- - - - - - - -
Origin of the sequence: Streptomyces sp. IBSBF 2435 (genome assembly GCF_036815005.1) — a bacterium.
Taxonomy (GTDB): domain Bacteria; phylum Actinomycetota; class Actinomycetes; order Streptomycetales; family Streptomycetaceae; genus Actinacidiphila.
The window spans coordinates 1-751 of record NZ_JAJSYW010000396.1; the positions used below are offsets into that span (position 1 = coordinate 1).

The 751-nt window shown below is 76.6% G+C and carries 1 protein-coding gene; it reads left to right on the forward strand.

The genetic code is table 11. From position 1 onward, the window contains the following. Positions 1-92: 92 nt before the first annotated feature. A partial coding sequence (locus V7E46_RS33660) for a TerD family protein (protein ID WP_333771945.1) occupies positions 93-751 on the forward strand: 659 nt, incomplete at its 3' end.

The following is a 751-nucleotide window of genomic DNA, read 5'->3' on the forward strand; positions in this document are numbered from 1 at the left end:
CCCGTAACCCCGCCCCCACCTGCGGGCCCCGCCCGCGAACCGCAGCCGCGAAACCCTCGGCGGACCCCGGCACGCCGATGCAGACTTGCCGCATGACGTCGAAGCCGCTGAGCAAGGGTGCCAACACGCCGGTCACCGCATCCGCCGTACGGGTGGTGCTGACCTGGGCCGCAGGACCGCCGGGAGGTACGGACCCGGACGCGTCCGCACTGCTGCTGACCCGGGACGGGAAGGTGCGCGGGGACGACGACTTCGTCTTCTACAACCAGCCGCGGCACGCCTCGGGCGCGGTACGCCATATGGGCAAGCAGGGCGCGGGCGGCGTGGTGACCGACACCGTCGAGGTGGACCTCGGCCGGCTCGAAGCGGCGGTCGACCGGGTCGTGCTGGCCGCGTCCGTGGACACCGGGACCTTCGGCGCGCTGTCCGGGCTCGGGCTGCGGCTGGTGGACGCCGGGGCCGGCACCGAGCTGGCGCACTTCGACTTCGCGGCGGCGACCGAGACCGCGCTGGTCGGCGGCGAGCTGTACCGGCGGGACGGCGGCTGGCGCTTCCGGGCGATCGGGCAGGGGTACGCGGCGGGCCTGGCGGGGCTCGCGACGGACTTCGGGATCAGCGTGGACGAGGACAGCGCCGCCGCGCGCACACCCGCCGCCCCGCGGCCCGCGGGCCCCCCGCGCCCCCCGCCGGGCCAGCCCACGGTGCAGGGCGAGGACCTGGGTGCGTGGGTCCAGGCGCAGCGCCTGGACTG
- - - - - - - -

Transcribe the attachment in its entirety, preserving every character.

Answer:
Origin of the sequence: Streptomyces sp. IBSBF 2435 (genome assembly GCF_036815005.1) — a bacterium.
Taxonomy (GTDB): domain Bacteria; phylum Actinomycetota; class Actinomycetes; order Streptomycetales; family Streptomycetaceae; genus Actinacidiphila.
The window spans coordinates 1-751 of record NZ_JAJSYW010000396.1; the positions used below are offsets into that span (position 1 = coordinate 1).

The 751-nt window shown below is 76.6% G+C and carries 1 protein-coding gene; it reads left to right on the forward strand.

The genetic code is table 11. From position 1 onward, the window contains the following. Positions 1-92: 92 nt before the first annotated feature. A partial coding sequence (locus V7E46_RS33660) for a TerD family protein (protein ID WP_333771945.1) occupies positions 93-751 on the forward strand: 659 nt, incomplete at its 3' end.

The following is a 751-nucleotide window of genomic DNA, read 5'->3' on the forward strand; positions in this document are numbered from 1 at the left end:
CCCGTAACCCCGCCCCCACCTGCGGGCCCCGCCCGCGAACCGCAGCCGCGAAACCCTCGGCGGACCCCGGCACGCCGATGCAGACTTGCCGCATGACGTCGAAGCCGCTGAGCAAGGGTGCCAACACGCCGGTCACCGCATCCGCCGTACGGGTGGTGCTGACCTGGGCCGCAGGACCGCCGGGAGGTACGGACCCGGACGCGTCCGCACTGCTGCTGACCCGGGACGGGAAGGTGCGCGGGGACGACGACTTCGTCTTCTACAACCAGCCGCGGCACGCCTCGGGCGCGGTACGCCATATGGGCAAGCAGGGCGCGGGCGGCGTGGTGACCGACACCGTCGAGGTGGACCTCGGCCGGCTCGAAGCGGCGGTCGACCGGGTCGTGCTGGCCGCGTCCGTGGACACCGGGACCTTCGGCGCGCTGTCCGGGCTCGGGCTGCGGCTGGTGGACGCCGGGGCCGGCACCGAGCTGGCGCACTTCGACTTCGCGGCGGCGACCGAGACCGCGCTGGTCGGCGGCGAGCTGTACCGGCGGGACGGCGGCTGGCGCTTCCGGGCGATCGGGCAGGGGTACGCGGCGGGCCTGGCGGGGCTCGCGACGGACTTCGGGATCAGCGTGGACGAGGACAGCGCCGCCGCGCGCACACCCGCCGCCCCGCGGCCCGCGGGCCCCCCGCGCCCCCCGCCGGGCCAGCCCACGGTGCAGGGCGAGGACCTGGGTGCGTGGGTCCAGGCGCAGCGCCTGGACTG